What a testimony to the power of Jesus to change lives! That is what this phrase, "Believed on in the world" means. It is an amazing miracle and it has been happening for two thousand years. It is no different now than it was in that 1st century when this amazing message went out, that in Jesus there is hope; in Jesus there is recovery; in Jesus there is deliverance and forgiveness of sins.
The last phrase of the couplet,
Taken up in glory.
explains the miracle. Do not read that, "taken up into glory." It means more than that Jesus went into heaven. It says that he was taken up in glory. That is, he was already glorified when he was taken up. It is that glorified state of Jesus that constitutes the explanation for the miracles of transformed lives through two thousand years of ministry.
I do not think anyone has explained that any better than these words from William Temple in his Readings in St. John's Gospel. He says:
In the days of His earthly ministry, only those could speak to Him who came where He was. If He was in Galilee, men could not find Him in Jerusalem; if He was in Jerusalem, men could not find Him in Galilee. But His Ascension means that He is perfectly united with God; we are with Him wherever we are present to God; and that is everywhere and always. Because He is "in Heaven" He is everywhere on earth; because He is ascended, He is here now. Our devotion is not to hold us by the empty tomb; it must lift up our hearts to heaven so that we too "in heart and mind thither ascend and with Him continually dwell"; it must also send us forth into the world to do His will; and these are not two things, but one.
That is why, throughout these two thousand years of church history, Jesus Christ has been the answer to the puzzles of life. You find yourself when you find Jesus. He can put you together. He can mend the broken egg of our lives and put us back together again. That, Paul says, is the central fact of history. Nothing is more important than that. Jesus is available to us and we live our lives by his power daily made available.
A businessman of my acquaintance has said this in a very effective way:
Jesus did the most ordinary kind of jobs. It takes all God's power in me to do the simplest things -- his way. Christianity is not a way of doing special things. It is a special way of doing everything. Can I talk to a woman as Jesus did? Or ask for a drink of water? Or cook fish? Or walk through my hometown? Or talk to my men? It is bosses and basins and towels and washing fishermen's feet.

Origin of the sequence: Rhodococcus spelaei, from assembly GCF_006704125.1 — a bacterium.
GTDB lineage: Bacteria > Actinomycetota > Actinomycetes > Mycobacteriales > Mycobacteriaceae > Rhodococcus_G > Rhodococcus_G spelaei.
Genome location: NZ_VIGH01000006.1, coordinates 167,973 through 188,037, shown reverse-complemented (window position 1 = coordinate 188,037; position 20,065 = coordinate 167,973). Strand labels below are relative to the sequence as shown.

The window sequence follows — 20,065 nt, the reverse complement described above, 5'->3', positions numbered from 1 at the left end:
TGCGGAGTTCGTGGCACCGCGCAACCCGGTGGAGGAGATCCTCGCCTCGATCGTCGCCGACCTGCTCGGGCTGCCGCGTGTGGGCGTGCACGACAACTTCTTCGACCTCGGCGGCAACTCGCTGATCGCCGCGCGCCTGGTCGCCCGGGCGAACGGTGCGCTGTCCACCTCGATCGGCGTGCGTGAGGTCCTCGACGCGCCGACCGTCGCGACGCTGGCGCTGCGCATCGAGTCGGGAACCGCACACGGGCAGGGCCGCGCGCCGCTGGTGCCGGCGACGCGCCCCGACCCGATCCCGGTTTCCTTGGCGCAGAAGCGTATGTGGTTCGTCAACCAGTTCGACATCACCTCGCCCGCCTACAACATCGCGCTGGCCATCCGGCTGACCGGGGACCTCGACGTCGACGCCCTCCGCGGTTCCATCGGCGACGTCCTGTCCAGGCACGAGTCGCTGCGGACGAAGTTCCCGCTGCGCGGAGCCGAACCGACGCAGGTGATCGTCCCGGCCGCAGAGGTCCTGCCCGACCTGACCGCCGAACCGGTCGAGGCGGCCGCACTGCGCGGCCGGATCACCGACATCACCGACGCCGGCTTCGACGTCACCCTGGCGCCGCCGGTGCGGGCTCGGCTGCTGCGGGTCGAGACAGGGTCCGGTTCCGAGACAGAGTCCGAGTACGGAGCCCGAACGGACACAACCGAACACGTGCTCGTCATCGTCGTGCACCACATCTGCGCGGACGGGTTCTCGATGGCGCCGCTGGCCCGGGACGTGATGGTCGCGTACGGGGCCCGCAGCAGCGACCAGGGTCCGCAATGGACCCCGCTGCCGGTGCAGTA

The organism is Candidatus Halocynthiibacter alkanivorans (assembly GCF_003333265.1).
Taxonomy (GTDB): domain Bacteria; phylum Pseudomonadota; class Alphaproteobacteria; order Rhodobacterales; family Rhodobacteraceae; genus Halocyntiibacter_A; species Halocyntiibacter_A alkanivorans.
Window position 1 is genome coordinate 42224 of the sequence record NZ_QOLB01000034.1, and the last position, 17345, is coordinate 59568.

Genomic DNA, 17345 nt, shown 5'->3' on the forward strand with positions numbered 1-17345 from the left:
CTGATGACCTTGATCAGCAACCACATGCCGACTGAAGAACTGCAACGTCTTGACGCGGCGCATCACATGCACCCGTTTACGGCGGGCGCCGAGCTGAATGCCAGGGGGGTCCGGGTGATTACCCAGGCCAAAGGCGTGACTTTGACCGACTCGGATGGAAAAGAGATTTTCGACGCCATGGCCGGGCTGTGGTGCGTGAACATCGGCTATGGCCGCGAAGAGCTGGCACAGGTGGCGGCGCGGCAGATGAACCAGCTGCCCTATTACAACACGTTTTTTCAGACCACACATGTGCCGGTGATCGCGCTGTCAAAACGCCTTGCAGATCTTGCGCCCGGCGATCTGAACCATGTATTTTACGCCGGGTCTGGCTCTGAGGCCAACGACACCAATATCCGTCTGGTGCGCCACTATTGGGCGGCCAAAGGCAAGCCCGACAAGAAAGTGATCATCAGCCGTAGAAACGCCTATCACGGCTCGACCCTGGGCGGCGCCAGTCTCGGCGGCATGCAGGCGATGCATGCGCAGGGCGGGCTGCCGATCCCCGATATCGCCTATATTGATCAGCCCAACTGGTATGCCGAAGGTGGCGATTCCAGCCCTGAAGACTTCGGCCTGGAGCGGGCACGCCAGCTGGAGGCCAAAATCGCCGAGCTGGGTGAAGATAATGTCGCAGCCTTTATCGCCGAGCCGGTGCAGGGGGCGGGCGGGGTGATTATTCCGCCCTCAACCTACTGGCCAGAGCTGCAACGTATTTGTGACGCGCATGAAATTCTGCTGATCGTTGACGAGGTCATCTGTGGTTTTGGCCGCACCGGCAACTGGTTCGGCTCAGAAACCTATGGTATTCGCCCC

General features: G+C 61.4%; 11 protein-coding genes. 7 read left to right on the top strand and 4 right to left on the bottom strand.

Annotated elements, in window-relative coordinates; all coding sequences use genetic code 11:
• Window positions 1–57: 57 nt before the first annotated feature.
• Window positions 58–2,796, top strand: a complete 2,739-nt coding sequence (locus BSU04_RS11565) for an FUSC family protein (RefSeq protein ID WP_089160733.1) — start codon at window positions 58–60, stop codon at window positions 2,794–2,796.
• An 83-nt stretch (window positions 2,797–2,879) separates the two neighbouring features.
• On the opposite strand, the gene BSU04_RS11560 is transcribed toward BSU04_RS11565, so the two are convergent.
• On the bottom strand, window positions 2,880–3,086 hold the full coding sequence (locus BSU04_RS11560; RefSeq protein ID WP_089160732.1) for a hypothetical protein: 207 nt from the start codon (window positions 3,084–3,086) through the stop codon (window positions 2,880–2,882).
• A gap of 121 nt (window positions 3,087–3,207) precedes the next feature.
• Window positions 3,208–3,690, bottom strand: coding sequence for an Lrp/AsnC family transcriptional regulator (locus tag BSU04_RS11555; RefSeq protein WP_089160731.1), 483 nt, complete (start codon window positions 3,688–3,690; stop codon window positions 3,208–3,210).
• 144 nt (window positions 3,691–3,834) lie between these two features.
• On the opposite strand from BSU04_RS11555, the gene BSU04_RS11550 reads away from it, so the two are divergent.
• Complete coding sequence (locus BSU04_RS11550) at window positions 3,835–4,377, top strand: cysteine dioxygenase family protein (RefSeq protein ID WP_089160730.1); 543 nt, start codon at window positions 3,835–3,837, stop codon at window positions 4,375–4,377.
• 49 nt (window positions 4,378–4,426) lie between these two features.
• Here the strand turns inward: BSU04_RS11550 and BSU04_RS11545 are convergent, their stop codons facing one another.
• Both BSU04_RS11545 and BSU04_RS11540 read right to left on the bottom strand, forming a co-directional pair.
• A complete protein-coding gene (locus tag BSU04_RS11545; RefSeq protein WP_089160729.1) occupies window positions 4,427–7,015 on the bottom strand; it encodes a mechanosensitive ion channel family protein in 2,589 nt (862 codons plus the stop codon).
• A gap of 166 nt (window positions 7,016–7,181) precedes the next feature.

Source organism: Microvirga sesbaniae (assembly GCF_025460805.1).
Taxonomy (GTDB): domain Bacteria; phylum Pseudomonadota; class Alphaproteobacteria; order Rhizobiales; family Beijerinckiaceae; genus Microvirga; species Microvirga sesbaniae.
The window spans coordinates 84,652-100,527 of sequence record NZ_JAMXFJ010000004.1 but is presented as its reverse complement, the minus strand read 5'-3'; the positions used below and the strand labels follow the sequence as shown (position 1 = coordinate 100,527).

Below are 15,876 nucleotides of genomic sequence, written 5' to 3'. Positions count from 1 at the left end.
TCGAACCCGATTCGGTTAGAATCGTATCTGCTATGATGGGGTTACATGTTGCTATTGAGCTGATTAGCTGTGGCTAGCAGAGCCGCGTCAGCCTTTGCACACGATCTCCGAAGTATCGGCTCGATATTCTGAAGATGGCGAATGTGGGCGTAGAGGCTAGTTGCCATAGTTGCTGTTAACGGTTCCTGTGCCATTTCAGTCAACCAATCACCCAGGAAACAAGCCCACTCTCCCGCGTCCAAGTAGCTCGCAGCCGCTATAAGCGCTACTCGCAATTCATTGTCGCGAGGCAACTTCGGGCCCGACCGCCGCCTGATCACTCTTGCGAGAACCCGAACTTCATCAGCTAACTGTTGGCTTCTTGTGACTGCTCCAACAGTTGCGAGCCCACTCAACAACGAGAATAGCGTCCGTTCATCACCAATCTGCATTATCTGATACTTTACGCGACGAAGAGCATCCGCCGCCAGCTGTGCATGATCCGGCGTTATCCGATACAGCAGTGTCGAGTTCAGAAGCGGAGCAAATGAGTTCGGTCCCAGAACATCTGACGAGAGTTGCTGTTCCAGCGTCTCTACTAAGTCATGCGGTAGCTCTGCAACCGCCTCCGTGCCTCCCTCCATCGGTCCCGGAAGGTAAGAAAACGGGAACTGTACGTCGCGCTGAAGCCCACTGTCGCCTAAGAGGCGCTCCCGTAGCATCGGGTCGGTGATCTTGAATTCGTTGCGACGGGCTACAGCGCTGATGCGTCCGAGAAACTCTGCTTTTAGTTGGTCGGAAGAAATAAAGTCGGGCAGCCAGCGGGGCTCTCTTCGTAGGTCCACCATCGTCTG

The dusty pedestrian duties of life demand God Almighty in us. It takes as much of the power of God for me to go to my office and sit at the desk and talk on the phone -- as I should -- as much of God's power to go through my regular routine as it does for me to preach a sermon or write a religious book. An evening with my wife. A golf tournament with my son. An ice cream adventure with my daughter. A conference on financial budgets. I am not supposed to be a gilt-edged spook with wings making a holy hum: one-half human and one-half angel. I am supposed to be a normal, natural, down-to-earth human, full of creation's practical Spirit -- the 13th chapter of 1 Corinthians dressed up in mod clothes.
Then he quotes this verse from Scripture, "Whatever you do, whether you eat or drink, do it all for God's glory," 1 Corinthians 10:31). And he adds:
There's nothing very churchy about eating and drinking. you say? Of course not -- that's the good news. Awesome news, but good news. Church is everywhere. Wherever you go you can say with Jacob at Bethel, "This is the house of God, this is the gate of heaven." Ruth Graham has a motto over her kitchen sink: "Divine service performed here three times daily."
That is Christianity. That is what this is all about. The secret of life is Jesus going with you day-by-day, involved in everything you do, and you drawing upon his wisdom, his power, his daily forgiveness. He sets aside your guilt, cleansing you afresh, so that the Holy Spirit bears witness to your spirit that you are justified by faith. Thus you can proceed with calmness, courage and confidence to take hold of life and deal with it in the midst of the daily pressures.
That is Christianity as it was intended. It has nothing to do with religion. Religion is man's groping, faltering, fumbling search after something bigger than himself that he can believe in. But Christianity is not that. Christianity is a living Person made available to us by the Holy Spirit, granting to us the courage, the cleansing, the purity and the grace to live as God's man and God's woman in every situation. That is Christianity. That is the great mystery of wholeness in our lives.